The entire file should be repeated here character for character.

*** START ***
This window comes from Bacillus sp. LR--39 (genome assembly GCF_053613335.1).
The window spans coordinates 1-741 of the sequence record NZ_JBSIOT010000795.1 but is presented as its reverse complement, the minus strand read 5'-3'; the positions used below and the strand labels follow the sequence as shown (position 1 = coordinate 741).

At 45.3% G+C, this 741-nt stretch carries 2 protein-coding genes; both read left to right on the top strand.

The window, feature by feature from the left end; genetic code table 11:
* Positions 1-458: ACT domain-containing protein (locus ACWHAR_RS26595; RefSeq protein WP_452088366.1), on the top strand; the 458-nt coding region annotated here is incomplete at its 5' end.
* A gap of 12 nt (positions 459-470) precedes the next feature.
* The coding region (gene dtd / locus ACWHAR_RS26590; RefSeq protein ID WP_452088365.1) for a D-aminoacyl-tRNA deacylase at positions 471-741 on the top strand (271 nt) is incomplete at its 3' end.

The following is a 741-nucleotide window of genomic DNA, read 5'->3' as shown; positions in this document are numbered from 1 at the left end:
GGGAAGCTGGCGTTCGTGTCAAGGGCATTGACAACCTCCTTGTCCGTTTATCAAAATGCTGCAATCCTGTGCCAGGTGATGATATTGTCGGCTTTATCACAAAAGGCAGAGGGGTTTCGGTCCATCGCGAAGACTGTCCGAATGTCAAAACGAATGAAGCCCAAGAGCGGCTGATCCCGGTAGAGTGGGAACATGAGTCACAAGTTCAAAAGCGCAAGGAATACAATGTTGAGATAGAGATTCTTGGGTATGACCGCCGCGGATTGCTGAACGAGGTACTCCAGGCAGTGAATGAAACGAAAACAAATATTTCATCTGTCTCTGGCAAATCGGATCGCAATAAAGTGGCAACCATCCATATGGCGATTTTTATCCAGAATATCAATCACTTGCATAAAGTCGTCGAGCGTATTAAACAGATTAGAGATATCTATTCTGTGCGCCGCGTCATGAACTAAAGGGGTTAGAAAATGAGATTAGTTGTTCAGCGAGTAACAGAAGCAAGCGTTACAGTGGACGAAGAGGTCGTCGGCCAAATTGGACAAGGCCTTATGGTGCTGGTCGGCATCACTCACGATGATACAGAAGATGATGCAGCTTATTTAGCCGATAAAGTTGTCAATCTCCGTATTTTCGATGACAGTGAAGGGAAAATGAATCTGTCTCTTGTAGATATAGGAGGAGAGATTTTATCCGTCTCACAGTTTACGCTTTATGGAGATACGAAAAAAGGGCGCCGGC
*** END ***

This window comes from Bacillus sp. LR--39 (genome assembly GCF_053613335.1).
The window spans coordinates 1-741 of the sequence record NZ_JBSIOT010000795.1 but is presented as its reverse complement, the minus strand read 5'-3'; the positions used below and the strand labels follow the sequence as shown (position 1 = coordinate 741).

At 45.3% G+C, this 741-nt stretch carries 2 protein-coding genes; both read left to right on the top strand.

The window, feature by feature from the left end; genetic code table 11:
* Positions 1-458: ACT domain-containing protein (locus ACWHAR_RS26595; RefSeq protein WP_452088366.1), on the top strand; the 458-nt coding region annotated here is incomplete at its 5' end.
* A gap of 12 nt (positions 459-470) precedes the next feature.
* The coding region (gene dtd / locus ACWHAR_RS26590; RefSeq protein ID WP_452088365.1) for a D-aminoacyl-tRNA deacylase at positions 471-741 on the top strand (271 nt) is incomplete at its 3' end.

The following is a 741-nucleotide window of genomic DNA, read 5'->3' as shown; positions in this document are numbered from 1 at the left end:
GGGAAGCTGGCGTTCGTGTCAAGGGCATTGACAACCTCCTTGTCCGTTTATCAAAATGCTGCAATCCTGTGCCAGGTGATGATATTGTCGGCTTTATCACAAAAGGCAGAGGGGTTTCGGTCCATCGCGAAGACTGTCCGAATGTCAAAACGAATGAAGCCCAAGAGCGGCTGATCCCGGTAGAGTGGGAACATGAGTCACAAGTTCAAAAGCGCAAGGAATACAATGTTGAGATAGAGATTCTTGGGTATGACCGCCGCGGATTGCTGAACGAGGTACTCCAGGCAGTGAATGAAACGAAAACAAATATTTCATCTGTCTCTGGCAAATCGGATCGCAATAAAGTGGCAACCATCCATATGGCGATTTTTATCCAGAATATCAATCACTTGCATAAAGTCGTCGAGCGTATTAAACAGATTAGAGATATCTATTCTGTGCGCCGCGTCATGAACTAAAGGGGTTAGAAAATGAGATTAGTTGTTCAGCGAGTAACAGAAGCAAGCGTTACAGTGGACGAAGAGGTCGTCGGCCAAATTGGACAAGGCCTTATGGTGCTGGTCGGCATCACTCACGATGATACAGAAGATGATGCAGCTTATTTAGCCGATAAAGTTGTCAATCTCCGTATTTTCGATGACAGTGAAGGGAAAATGAATCTGTCTCTTGTAGATATAGGAGGAGAGATTTTATCCGTCTCACAGTTTACGCTTTATGGAGATACGAAAAAAGGGCGCCGGC